Last updated: January 24, 2022
As part of the Dawson City Museum Project, I am creating timelines of the Museum’s development in relation to government policy and community action (1950s, 1960s, 1970s, 1980s, 1990s, 2000s).
- Museum Operations
- Government Policy
- Community Action
1954: The Klondike Visitors Association opens the museum on June 28 in the old firehall (Doiron 2001).
The Dawson City Museum and Historical Society formed to cash a cheque for $500 from the federal government (DCM Board Minutes, October 1959).
- The check is used to repair the old fire hall, housing the museum (DCM Board Minutes, February 25, 1961).
The Dawson City Museum and Historical Society incorporated, creating bylaws and a constitution (DCM Board Minutes, October 1959 and November 1959).
First Nation (Tr’ondëk Hwëch’in)
In the late 1800s, an increased number of people associated with the Klondike Gold Rush began settling the Tr’ochëk, displacing the Hän speaking Indigenous peoples. Chief Isaac moved his people to Moosehide.
Importantly, Chief Isaac also sent the gänhäk (dancing stick) to relatives in Tanacross village in Alaska. These relatives kept sacred songs and dances safe during a period of uncertainty for Hän speaking peoples from the Tr’ochëk (Council of Yukon First Nations; Stories North; Tr’ondëk Heritage).
1950s: The population at Moosehide had declined and the Hän people return to the area now incorporated as Dawson City (Council of Yukon First Nations).
1953: Historic Sites and Monuments Act
1957: Provided a $1,000 grant to Yukon museums, which is split between the Dawson City Museum and MacBride Museum.
1958: Prime Minister Diefenbaker was re-elected after a campaign that launched a northern vision (Norquay 2014).
1959: Prime Minister Diefenbaker suggested Dawson City should be developed as a tourist attraction (Taylor 1990).
The Historic Sites and Monuments Board of Canada recognized Dawson City (Stuart 1990).
A meeting between the Stratford Festival and Department of Norther Affairs and National resources led to a proposal for a Dawson City Festival (Stuart 1990).
Importantly, the museum is now housed in a historic building – the Old Territorial Administration building.
Designed by Thomas Fuller in 1899 and built in 1901, the site is significant because of its association with the 1896 Gold Rush and subsequent settlement in the territory. It was the site of federal and territorial action until 1953.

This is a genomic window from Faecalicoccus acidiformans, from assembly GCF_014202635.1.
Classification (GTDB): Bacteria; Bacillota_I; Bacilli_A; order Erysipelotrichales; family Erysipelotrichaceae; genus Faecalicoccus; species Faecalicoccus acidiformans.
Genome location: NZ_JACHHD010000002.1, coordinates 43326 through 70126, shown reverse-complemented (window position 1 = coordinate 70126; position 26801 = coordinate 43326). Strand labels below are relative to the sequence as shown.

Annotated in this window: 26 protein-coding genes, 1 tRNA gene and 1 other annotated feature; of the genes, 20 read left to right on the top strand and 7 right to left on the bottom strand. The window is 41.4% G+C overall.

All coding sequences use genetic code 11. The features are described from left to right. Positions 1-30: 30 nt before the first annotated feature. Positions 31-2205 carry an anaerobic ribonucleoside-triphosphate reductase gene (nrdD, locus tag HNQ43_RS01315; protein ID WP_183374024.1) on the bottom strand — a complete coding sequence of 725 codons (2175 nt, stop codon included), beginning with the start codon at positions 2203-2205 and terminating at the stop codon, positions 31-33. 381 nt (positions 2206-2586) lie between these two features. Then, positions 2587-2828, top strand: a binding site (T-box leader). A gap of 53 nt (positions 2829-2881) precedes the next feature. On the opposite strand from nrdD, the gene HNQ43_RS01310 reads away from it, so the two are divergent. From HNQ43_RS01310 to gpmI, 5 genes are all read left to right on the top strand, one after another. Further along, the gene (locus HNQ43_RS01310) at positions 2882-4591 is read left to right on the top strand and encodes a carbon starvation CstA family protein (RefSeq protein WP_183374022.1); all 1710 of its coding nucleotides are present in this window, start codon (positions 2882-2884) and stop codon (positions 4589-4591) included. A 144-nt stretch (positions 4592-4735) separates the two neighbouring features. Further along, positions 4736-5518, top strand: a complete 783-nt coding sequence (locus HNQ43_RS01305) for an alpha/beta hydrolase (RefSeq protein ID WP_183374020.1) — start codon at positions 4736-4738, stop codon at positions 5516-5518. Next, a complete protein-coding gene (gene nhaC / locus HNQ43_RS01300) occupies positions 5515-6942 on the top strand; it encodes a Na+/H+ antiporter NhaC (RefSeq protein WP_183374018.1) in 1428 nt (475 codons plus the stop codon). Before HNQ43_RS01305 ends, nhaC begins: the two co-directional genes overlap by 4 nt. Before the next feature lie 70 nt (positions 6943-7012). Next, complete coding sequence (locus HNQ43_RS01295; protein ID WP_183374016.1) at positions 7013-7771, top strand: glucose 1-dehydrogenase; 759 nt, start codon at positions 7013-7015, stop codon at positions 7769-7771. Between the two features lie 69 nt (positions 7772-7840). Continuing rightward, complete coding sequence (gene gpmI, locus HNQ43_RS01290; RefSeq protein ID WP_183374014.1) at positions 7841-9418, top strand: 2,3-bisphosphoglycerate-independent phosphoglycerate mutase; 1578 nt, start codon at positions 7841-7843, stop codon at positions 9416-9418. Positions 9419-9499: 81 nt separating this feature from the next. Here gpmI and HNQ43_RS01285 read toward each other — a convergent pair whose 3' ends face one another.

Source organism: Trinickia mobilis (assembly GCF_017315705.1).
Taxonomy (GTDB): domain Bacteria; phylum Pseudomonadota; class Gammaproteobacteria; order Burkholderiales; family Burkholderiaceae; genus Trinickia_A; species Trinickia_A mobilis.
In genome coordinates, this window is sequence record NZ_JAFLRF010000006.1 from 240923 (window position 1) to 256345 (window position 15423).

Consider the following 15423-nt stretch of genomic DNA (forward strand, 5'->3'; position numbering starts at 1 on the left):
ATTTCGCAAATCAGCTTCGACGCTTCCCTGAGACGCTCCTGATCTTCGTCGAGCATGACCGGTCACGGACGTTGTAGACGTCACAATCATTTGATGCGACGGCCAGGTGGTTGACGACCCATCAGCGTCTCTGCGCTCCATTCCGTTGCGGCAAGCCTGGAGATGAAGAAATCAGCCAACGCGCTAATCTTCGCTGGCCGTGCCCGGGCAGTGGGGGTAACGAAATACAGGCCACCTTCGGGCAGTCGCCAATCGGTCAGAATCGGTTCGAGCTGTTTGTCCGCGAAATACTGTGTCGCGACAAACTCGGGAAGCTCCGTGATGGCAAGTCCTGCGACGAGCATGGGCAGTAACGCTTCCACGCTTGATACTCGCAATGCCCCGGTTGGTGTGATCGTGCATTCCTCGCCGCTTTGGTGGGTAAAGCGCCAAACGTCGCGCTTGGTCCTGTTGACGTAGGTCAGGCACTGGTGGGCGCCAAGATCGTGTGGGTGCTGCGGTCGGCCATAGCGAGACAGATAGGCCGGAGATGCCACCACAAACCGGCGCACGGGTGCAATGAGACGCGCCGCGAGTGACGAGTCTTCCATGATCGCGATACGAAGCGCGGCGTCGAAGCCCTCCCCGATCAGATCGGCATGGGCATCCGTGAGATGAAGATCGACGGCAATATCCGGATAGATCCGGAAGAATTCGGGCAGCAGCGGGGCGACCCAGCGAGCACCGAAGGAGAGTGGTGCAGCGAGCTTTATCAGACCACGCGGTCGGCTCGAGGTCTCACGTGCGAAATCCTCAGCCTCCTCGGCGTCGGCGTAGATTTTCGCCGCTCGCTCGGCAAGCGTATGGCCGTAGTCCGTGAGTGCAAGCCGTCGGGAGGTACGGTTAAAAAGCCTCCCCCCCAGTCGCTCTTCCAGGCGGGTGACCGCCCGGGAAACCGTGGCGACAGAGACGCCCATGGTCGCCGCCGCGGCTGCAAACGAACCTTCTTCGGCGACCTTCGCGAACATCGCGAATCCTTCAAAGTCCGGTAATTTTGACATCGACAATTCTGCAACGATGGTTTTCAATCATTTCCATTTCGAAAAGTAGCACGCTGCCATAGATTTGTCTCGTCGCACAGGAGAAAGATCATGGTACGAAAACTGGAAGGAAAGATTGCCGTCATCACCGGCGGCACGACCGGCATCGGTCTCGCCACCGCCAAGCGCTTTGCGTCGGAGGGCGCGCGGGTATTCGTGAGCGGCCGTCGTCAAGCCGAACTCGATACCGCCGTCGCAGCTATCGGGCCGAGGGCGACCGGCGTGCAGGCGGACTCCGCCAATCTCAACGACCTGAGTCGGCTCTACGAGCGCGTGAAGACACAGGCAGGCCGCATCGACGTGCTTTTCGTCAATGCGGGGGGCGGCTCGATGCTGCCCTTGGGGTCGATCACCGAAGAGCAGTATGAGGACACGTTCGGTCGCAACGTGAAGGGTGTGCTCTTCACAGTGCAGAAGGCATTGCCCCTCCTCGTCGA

1953: The territorial government was transferred to Whitehorse.
1959: The Yukon Territorial government offered a $300 operating and maintenance grant to registered societies (DCM 1988).
1950: Dawson City incorporated (Lotz 1964)
1951: The City obtained Diamond Tooth Gerties Gambling Hall (then the Arctic Brotherhood Hall) and began operating it as a community hall (source).
The 1896 Gold Rush is of particular importance to the development of both Dawson City and its museum. For more information about the Klondike Gold Rush, check out this Canadian Encyclopedia article.
When Dawson City ceased to be the capital of the Yukon (due in large part to the Alaskan Highway), attention to the tourism industry increased. Members of the community felt they had to draw tourists to survive (Stuart 1990).
1952: The Klondike Tourist Bureau (later, the Klondike Visitors Association) formed (English 1997).
1958: The Klondike Tourist Bureau received a grant from the Yukon Visitors Association to fix up local attractions (Stuart 1990).
1959: The Klondike Tourist Bureau incorporated (Stuart 1990).
The Museum’s incorporation led to a surge in artifact donations from community members (DCM 1988).
Do you know of any important milestones that are missing?
Would any of the entries benefit from more information or links to additional resources?
Where possible, I have linked to sources. The following are references that are not currently available online:
Dawson City Museum & Historical Society. 1988. “1988 DCM History.” Box 14. Dawson City Museum Corporate Documents. Dawson City Museum Archives, Dawson City.
Taylor, C.J. 1990. Negotiating the past: The making of Canada’s National Historic Parks and Sites. McGill-Queen’s University Press.
11 thoughts on “Case Study: Dawson City Museum Timeline, 1950s and earlier”
In your research, do you recall what year the term “Paris of the North” was first used in publication?
No, sorry. This is not something that came up. I recommend reaching out to the Museum. They are great sources of information for questions like this.